Address by Prime Minister Valdis Dombrovskis at the Euro Conference – Latvia
Address by Prime Minister Valdis Dombrovskis at the Euro Conference – Latvia.
Ladies and Gentlemen,
Welcome to Latvia and Euro Conference – Latvia!
On 1 January 2014, Latvia will become the 18th
euro area member state. It will become the
first euro area country that has been successful in overcoming the state financial and
competitiveness crisis under conditions of a fixed exchange rate. Thus Latvia has not only
fulfilled the Maastricht criteria but also demonstrated its ability to deal with the same
problems now plaguing a number of euro area countries.
In a week, it will be 10 years since the Latvian people voted in a referendum to join the
European Union: two thirds of the voters then supported joining the EU, which demonstrated
unequivocally and clearly that the population supports Latvia's integration with the European
Union. In these past ten years, we have managed to learn from our mistakes, gain experience
and strengthen Latvia's international presence – the most important contribution in that regard
was made by Latvian entrepreneurs who have managed to establish brands recognized in
Europe and elsewhere in the world.
As a result of its structural reforms, Latvia is currently among the countries with the greatest
potential of growth in the EU. As the European Commissioner for the budget Mr
Lewandovsky just noted, the Directorate of Monetary and Economic Affairs of the European
Commission has ranked Latvia among the four countries of Central and Eastern Europe with
the greatest potential for growth and convergence by 2022. That is confirmation of our
achievements in straightening out our economy and creating conditions favourable for
growth, where euro introduction plays an essential role
Latvia is joining the euro area at a time when the latter is experiencing the deepest crisis in its
history. It is no surprise that the question I am asked most often is why Latvia has chosen this
particular moment to join. If ten years ago the euro area was an exclusive club that everyone
wanted to join, nowadays countries proceed with much more caution. And it is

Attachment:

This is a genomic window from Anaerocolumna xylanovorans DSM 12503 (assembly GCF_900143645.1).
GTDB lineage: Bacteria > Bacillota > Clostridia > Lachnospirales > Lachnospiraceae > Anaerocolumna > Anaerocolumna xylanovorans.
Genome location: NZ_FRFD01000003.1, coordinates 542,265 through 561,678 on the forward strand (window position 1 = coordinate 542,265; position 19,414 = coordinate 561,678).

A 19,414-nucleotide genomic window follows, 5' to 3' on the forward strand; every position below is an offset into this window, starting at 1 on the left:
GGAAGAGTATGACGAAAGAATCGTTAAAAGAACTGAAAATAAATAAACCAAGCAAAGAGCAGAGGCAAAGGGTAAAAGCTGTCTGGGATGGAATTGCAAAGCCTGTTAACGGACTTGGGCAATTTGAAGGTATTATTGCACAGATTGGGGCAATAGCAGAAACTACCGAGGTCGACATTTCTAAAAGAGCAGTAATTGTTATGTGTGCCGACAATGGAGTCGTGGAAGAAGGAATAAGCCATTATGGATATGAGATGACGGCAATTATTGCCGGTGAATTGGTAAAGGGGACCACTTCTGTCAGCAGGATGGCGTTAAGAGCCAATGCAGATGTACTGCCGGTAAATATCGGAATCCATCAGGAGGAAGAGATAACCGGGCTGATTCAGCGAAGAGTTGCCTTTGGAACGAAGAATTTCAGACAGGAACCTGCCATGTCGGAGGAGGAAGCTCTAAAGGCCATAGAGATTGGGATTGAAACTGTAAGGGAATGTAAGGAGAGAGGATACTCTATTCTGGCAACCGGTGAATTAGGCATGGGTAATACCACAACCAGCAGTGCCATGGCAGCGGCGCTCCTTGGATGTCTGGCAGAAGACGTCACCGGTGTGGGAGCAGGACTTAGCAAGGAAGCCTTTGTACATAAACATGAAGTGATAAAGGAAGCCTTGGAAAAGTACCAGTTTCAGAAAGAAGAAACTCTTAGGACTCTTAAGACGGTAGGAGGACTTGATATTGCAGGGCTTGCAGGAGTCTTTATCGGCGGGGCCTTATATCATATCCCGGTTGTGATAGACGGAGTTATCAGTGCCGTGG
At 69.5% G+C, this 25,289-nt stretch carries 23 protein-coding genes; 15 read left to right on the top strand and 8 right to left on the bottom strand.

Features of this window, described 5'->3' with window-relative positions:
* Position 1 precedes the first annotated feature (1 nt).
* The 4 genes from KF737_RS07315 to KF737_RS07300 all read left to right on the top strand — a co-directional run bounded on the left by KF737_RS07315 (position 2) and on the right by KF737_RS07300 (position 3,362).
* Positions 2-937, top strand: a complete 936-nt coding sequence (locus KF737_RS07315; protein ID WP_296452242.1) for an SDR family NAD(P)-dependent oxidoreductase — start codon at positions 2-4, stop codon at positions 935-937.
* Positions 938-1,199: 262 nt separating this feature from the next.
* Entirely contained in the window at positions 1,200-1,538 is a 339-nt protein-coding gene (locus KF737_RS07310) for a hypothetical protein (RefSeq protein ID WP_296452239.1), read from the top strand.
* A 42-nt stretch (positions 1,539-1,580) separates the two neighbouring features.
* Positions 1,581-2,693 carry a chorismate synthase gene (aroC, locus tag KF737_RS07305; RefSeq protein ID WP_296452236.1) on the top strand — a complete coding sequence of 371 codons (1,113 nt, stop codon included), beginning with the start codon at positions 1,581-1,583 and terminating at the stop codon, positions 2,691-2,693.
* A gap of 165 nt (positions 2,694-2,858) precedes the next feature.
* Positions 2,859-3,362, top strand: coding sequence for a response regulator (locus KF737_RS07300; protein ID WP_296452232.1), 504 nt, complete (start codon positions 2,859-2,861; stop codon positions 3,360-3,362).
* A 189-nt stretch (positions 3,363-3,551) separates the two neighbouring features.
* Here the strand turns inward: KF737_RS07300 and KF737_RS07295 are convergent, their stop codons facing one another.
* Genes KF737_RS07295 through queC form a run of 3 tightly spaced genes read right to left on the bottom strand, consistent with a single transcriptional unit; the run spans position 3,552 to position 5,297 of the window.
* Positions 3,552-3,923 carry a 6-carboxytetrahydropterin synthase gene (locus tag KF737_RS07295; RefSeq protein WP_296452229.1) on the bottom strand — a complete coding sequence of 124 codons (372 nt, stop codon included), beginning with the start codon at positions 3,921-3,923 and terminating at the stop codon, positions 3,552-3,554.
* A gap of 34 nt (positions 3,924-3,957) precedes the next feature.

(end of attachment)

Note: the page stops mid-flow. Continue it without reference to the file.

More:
understandable: the euro area crisis that has lasted already four years has given rise to much
doubt and scepticism regarding the monetary union.
To answer the question of why Latvia chose this very moment to join, however – there were a
number of practical considerations. Yet I would like to stress something else: in such
situations, it is important to be able to distinguish between short-term instability from long-
term trends. The current crisis, albeit unpleasant, is a natural part of a tighter economic
Because the conditions of global competition, countries will have to form ever closer mutual
economic ties; regional economic integration is an essential precondition for their
competitiveness in the future. This particularly applies to small countries and it is particularly
important in Europe where there are many relatively small countries. It is very hard to
imagine how a fragmented Europe, with dozens of small currencies and different strategies
for increased competitiveness, could successfully compete in the future. And because the
future of Europe is unimaginable without the euro area, it is in Latvia's interest to become a
part of the monetary union, thus substantially improving its long-term chances for economic
But just as important as to distinguish fluctuations from tendencies is to realize that a tighter
economic integration is just a precondition for competitiveness and that in and by itself it is
no guarantee of success. Concerning the current crisis, we therefore have to admit that it is
fundamentally a crisis of competitiveness.
The extra attention that Latvia receives now that it is poised to join the euro area, will once
again serve to remind the world of the actual reason for our success. It was not austerity
policy but the straightening of state finances and structural reforms that allowed us to regain
competitiveness. I hope that our experience will serve to inspire and push forward long since
needed reforms at the EU level.
First, it involves establishing a banking union. It is an essential precondition for the euro area
to be able to return to healthy growth. The weak balances of euro area banks prevent them
from resuming lending. Without lending, resumption of stable growth is not likely.
Formation of a banking union would cut the noose of mutual dependence of weak banks and
countries suffering under burdens of debt.
Second, speaking of increasing our long-term competitiveness, we are planning to actively